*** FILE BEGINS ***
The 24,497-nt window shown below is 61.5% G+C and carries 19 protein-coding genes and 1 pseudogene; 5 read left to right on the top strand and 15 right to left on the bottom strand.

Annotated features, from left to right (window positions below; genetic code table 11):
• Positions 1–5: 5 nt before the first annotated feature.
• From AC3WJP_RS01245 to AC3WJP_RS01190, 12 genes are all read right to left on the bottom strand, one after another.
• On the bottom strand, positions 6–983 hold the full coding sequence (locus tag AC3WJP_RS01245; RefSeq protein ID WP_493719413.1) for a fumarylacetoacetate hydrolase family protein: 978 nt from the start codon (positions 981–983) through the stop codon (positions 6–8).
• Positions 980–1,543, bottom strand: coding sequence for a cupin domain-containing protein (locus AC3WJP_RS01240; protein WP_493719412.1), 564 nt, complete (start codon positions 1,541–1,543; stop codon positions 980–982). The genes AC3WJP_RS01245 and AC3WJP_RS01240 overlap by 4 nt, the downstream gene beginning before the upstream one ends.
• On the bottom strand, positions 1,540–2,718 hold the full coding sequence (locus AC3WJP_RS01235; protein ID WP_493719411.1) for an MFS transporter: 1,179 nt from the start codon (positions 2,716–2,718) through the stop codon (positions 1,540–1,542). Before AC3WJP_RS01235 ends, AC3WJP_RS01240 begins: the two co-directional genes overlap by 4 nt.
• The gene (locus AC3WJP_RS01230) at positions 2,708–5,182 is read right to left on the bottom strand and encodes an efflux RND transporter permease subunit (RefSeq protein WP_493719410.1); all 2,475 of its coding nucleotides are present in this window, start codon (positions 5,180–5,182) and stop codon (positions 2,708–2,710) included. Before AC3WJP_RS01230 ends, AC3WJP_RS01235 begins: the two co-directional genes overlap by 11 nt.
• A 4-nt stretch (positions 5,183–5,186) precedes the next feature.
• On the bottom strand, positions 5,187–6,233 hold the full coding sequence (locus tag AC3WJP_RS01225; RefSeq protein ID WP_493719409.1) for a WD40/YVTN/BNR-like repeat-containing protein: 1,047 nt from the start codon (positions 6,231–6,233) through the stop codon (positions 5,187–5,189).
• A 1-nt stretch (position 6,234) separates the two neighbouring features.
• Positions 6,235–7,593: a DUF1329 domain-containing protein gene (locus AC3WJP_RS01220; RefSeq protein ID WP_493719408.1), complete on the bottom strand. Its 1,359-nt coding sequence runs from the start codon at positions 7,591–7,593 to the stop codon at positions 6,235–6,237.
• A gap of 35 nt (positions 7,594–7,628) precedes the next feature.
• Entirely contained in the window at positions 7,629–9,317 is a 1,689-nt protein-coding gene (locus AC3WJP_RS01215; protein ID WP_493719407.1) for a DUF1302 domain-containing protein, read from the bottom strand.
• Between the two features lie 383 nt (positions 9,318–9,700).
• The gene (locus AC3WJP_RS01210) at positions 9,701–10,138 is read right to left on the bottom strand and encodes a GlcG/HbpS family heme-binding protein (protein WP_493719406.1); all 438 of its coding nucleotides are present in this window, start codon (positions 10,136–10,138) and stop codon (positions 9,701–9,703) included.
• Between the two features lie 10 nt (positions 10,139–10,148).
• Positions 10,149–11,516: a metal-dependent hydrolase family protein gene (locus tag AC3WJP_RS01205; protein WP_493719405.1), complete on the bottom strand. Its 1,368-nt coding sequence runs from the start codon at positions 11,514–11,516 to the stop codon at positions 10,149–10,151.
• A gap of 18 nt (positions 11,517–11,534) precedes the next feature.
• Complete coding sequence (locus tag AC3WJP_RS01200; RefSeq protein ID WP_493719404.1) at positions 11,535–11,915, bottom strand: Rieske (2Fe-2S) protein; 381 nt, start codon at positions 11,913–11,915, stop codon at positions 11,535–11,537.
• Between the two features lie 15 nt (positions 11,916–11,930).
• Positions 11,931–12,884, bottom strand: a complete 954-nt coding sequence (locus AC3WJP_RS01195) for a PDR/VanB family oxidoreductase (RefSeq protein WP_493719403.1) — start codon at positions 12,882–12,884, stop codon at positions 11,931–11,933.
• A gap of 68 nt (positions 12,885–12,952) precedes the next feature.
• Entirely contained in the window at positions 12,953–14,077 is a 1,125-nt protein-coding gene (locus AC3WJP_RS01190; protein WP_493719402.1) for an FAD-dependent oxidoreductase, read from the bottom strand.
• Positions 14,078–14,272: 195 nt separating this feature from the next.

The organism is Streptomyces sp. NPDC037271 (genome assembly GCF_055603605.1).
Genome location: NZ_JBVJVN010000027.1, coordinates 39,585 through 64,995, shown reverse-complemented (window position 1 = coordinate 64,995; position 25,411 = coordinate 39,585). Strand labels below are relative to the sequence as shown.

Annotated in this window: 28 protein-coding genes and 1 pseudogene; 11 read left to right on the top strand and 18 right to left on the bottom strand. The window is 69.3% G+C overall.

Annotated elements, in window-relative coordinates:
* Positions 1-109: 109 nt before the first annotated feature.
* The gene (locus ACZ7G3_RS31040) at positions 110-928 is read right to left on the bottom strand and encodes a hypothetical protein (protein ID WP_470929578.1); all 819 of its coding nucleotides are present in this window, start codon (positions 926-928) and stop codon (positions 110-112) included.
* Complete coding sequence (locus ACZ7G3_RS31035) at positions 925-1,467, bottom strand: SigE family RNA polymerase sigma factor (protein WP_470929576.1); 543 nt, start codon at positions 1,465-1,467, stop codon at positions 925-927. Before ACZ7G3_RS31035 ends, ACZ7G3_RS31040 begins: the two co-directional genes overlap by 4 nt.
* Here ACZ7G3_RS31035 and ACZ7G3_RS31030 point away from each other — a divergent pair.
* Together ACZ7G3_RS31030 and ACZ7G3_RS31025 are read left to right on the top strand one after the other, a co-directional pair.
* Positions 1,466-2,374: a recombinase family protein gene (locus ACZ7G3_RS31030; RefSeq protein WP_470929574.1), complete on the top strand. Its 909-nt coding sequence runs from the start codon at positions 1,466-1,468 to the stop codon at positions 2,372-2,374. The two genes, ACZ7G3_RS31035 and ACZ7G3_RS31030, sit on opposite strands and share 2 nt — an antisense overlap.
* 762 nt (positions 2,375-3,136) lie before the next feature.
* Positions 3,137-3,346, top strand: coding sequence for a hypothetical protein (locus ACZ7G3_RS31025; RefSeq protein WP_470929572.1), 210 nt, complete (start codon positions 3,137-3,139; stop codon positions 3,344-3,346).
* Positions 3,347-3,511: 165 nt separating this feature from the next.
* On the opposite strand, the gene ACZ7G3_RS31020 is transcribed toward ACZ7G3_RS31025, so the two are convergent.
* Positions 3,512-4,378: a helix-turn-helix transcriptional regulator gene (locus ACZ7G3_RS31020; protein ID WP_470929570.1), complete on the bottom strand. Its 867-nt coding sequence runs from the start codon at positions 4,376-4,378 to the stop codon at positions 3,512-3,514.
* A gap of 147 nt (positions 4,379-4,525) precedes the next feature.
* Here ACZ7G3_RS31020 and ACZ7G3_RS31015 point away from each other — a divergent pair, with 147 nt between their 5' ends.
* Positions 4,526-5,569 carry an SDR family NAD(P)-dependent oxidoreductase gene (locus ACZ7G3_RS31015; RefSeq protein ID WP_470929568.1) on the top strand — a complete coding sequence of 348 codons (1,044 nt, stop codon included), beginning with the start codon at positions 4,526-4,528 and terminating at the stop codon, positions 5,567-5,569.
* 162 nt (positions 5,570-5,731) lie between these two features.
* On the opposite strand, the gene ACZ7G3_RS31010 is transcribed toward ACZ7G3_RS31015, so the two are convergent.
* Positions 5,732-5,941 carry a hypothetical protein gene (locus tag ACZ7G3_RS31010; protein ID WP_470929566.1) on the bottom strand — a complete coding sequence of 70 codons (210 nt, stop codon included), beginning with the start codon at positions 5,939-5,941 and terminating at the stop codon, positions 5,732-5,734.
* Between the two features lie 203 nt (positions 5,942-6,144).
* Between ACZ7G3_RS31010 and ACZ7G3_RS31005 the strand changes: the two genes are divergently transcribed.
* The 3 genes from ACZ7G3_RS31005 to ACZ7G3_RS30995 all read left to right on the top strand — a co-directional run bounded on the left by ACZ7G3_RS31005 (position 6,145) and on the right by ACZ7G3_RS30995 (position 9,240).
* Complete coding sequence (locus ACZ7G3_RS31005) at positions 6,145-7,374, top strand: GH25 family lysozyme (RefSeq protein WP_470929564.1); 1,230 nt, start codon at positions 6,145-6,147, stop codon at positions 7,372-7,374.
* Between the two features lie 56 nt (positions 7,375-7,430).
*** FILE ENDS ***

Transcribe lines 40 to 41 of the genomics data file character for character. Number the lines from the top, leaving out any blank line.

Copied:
* Positions 3,512-4,378: a helix-turn-helix transcriptional regulator gene (locus ACZ7G3_RS31020; protein ID WP_470929570.1), complete on the bottom strand. Its 867-nt coding sequence runs from the start codon at positions 4,376-4,378 to the stop codon at positions 3,512-3,514.
* A gap of 147 nt (positions 4,379-4,525) precedes the next feature.